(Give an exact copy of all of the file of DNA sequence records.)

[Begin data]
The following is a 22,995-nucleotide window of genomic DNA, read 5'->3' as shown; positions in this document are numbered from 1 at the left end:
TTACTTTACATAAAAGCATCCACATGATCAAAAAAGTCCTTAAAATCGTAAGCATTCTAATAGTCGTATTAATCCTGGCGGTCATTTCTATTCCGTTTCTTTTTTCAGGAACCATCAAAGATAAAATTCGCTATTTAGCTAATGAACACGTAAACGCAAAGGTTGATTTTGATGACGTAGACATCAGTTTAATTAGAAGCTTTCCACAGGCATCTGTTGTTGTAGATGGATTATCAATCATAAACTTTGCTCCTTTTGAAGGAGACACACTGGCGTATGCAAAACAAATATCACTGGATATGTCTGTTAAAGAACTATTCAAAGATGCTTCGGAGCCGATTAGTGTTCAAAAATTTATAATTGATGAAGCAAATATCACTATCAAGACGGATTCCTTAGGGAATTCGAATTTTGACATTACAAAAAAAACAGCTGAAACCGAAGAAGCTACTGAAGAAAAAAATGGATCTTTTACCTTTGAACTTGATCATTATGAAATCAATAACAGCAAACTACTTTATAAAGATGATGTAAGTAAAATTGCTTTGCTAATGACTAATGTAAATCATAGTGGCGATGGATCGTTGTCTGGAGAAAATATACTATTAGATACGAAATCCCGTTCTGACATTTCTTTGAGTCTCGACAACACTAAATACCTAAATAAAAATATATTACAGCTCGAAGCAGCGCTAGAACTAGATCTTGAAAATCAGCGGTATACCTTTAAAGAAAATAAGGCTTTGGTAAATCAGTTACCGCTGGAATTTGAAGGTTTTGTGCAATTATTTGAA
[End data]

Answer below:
The following is a 22,995-nucleotide window of genomic DNA, read 5'->3' as shown; positions in this document are numbered from 1 at the left end:
TTACTTTACATAAAAGCATCCACATGATCAAAAAAGTCCTTAAAATCGTAAGCATTCTAATAGTCGTATTAATCCTGGCGGTCATTTCTATTCCGTTTCTTTTTTCAGGAACCATCAAAGATAAAATTCGCTATTTAGCTAATGAACACGTAAACGCAAAGGTTGATTTTGATGACGTAGACATCAGTTTAATTAGAAGCTTTCCACAGGCATCTGTTGTTGTAGATGGATTATCAATCATAAACTTTGCTCCTTTTGAAGGAGACACACTGGCGTATGCAAAACAAATATCACTGGATATGTCTGTTAAAGAACTATTCAAAGATGCTTCGGAGCCGATTAGTGTTCAAAAATTTATAATTGATGAAGCAAATATCACTATCAAGACGGATTCCTTAGGGAATTCGAATTTTGACATTACAAAAAAAACAGCTGAAACCGAAGAAGCTACTGAAGAAAAAAATGGATCTTTTACCTTTGAACTTGATCATTATGAAATCAATAACAGCAAACTACTTTATAAAGATGATGTAAGTAAAATTGCTTTGCTAATGACTAATGTAAATCATAGTGGCGATGGATCGTTGTCTGGAGAAAATATACTATTAGATACGAAATCCCGTTCTGACATTTCTTTGAGTCTCGACAACACTAAATACCTAAATAAAAATATATTACAGCTCGAAGCAGCGCTAGAACTAGATCTTGAAAATCAGCGGTATACCTTTAAAGAAAATAAGGCTTTGGTAAATCAGTTACCGCTGGAATTTGAAGGTTTTGTGCAATTATTTGAA